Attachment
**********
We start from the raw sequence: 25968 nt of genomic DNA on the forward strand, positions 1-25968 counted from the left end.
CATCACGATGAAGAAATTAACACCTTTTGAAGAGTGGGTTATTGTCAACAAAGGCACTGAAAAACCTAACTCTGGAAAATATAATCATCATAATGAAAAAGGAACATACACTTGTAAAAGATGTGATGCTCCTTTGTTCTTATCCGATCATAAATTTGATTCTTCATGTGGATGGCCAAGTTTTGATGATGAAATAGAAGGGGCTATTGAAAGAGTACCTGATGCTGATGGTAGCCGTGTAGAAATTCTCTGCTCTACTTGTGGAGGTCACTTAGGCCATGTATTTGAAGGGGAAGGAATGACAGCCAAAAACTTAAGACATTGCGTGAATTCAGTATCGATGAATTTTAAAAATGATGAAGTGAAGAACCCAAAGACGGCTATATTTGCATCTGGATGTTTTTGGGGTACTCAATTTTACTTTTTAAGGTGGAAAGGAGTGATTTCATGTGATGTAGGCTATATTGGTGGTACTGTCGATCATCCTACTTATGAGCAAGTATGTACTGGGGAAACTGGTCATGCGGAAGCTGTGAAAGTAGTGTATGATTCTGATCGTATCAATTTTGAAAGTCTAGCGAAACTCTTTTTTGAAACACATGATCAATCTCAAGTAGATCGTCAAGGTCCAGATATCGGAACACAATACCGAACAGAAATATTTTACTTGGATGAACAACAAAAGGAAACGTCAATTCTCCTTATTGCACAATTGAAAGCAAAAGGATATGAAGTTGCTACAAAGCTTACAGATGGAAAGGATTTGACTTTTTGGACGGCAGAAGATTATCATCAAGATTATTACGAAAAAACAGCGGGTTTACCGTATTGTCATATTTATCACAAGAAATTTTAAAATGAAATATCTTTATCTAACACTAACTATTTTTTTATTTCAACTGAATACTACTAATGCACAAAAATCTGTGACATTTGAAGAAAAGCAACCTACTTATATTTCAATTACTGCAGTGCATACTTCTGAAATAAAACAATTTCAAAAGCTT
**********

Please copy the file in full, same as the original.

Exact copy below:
We start from the raw sequence: 25968 nt of genomic DNA on the forward strand, positions 1-25968 counted from the left end.
CATCACGATGAAGAAATTAACACCTTTTGAAGAGTGGGTTATTGTCAACAAAGGCACTGAAAAACCTAACTCTGGAAAATATAATCATCATAATGAAAAAGGAACATACACTTGTAAAAGATGTGATGCTCCTTTGTTCTTATCCGATCATAAATTTGATTCTTCATGTGGATGGCCAAGTTTTGATGATGAAATAGAAGGGGCTATTGAAAGAGTACCTGATGCTGATGGTAGCCGTGTAGAAATTCTCTGCTCTACTTGTGGAGGTCACTTAGGCCATGTATTTGAAGGGGAAGGAATGACAGCCAAAAACTTAAGACATTGCGTGAATTCAGTATCGATGAATTTTAAAAATGATGAAGTGAAGAACCCAAAGACGGCTATATTTGCATCTGGATGTTTTTGGGGTACTCAATTTTACTTTTTAAGGTGGAAAGGAGTGATTTCATGTGATGTAGGCTATATTGGTGGTACTGTCGATCATCCTACTTATGAGCAAGTATGTACTGGGGAAACTGGTCATGCGGAAGCTGTGAAAGTAGTGTATGATTCTGATCGTATCAATTTTGAAAGTCTAGCGAAACTCTTTTTTGAAACACATGATCAATCTCAAGTAGATCGTCAAGGTCCAGATATCGGAACACAATACCGAACAGAAATATTTTACTTGGATGAACAACAAAAGGAAACGTCAATTCTCCTTATTGCACAATTGAAAGCAAAAGGATATGAAGTTGCTACAAAGCTTACAGATGGAAAGGATTTGACTTTTTGGACGGCAGAAGATTATCATCAAGATTATTACGAAAAAACAGCGGGTTTACCGTATTGTCATATTTATCACAAGAAATTTTAAAATGAAATATCTTTATCTAACACTAACTATTTTTTTATTTCAACTGAATACTACTAATGCACAAAAATCTGTGACATTTGAAGAAAAGCAACCTACTTATATTTCAATTACTGCAGTGCATACTTCTGAAATAAAACAATTTCAAAAGCTT